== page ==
Explaining Caribbean response to financial crisis
by Wilberne Persaud, Financial Gleaner Columnist
Last week's column looked at the differences in official response to financial crisis on Wall Street, in Jamaica, Trinidad and Tobago and Barbados - we might say Caribbean actually, for the CLICO enterprise spanned the whole region as we shall see.
But first I must ask my readers to forgive the unavoidable late arrival of the column for last Friday's Financial Gleaner deadline, hence its publication in the Sunday Business. Here's the URL for online only readers:
There seem to be two main differences in response. The first is timing, the second, what we might call depth of response. Wall Street really means the world. As a result, gumming up the plumbing of international finance never is an option - although one might be excused for not knowing this given intransigence of some of the world's finance ministers.
Yet, although Secretary Paulson had to go to Congress twice and transatlantic fiber-optic cables must have overheated, we got a fix in weeks rather than months.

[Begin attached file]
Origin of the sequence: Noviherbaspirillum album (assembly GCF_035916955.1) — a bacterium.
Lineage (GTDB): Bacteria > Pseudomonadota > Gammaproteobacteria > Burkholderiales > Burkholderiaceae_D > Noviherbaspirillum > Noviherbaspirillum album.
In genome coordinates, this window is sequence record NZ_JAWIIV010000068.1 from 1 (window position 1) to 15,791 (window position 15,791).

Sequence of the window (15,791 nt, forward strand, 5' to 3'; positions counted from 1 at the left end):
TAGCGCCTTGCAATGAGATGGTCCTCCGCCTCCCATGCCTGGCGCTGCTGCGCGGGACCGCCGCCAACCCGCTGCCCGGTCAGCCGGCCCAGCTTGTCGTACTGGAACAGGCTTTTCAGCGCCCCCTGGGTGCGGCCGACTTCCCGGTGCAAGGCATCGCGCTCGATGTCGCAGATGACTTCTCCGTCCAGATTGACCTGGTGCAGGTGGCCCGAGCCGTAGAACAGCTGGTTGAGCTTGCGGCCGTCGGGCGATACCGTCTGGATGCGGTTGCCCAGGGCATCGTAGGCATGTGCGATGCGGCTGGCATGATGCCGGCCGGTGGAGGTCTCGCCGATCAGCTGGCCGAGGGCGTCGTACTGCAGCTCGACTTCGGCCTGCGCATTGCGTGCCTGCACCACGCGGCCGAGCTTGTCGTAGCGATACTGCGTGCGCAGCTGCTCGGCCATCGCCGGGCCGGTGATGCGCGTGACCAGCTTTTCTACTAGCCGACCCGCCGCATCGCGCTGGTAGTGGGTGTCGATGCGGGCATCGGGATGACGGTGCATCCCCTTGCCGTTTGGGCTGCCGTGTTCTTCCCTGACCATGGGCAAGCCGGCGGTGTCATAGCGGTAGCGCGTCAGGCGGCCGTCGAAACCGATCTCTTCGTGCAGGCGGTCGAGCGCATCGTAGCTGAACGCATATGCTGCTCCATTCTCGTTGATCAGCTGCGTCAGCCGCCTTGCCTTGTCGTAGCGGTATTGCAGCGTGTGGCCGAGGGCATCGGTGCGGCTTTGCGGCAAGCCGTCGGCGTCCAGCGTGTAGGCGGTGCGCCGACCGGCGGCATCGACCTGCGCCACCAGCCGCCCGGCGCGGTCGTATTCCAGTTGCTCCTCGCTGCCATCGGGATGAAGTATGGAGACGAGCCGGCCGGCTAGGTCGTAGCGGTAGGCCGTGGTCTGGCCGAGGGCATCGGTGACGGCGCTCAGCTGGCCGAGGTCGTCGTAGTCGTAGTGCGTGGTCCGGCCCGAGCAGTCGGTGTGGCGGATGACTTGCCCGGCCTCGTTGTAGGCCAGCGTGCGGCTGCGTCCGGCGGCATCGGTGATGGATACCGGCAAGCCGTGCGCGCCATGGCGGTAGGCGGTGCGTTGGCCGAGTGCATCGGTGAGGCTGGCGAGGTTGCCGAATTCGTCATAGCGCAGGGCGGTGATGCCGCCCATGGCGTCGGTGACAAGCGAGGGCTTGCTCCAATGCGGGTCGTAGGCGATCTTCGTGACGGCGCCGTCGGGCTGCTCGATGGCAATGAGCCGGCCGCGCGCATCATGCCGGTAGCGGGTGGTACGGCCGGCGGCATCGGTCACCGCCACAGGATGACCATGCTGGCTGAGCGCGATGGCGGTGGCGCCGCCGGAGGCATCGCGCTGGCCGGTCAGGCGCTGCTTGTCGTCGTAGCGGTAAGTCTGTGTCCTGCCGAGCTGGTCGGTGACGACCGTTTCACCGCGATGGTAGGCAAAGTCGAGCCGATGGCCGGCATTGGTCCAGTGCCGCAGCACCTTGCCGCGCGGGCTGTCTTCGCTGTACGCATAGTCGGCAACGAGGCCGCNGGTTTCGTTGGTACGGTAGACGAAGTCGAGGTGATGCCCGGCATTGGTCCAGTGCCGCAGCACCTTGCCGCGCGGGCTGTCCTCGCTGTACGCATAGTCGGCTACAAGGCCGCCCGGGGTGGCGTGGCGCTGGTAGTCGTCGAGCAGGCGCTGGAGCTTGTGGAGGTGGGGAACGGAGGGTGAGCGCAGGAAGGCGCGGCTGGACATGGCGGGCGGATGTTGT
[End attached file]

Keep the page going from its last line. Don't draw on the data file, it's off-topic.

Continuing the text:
The fix for Jamaica's indigenous financial-services sector crash occurred within a period of six months to one year, depending on how you do the calculation. Local financial-service providers, particularly insurers, approached Government indicating what they termed a liquidity problem in mid-1996. They sought government support — a bail out — to tide them over what would have been a period of intense stress. As it turned out, the malaise was not liquidity shortage.
Mismatch of assets
The firms claimed there was mismatch of assets and liabilities. Their deposits (liabilities) were short term but their investments (assets) - housing developments, shopping malls, land, etc - were long term.
Were people to come calling for their monthly or quarterly interest payments, the cupboard would be bare.
The resolution institution, the Financial Sector Adjustment Company Limited (FINSAC) was created in January 1997. It completed most of its rehabilitation work by 2003 - a period of six years thought incredible by the multilateral financial agencies.
As pointed out last week, both political parties agreed not to make this crisis part of political debate in an election year. The reason was to avoid further erosion of confidence.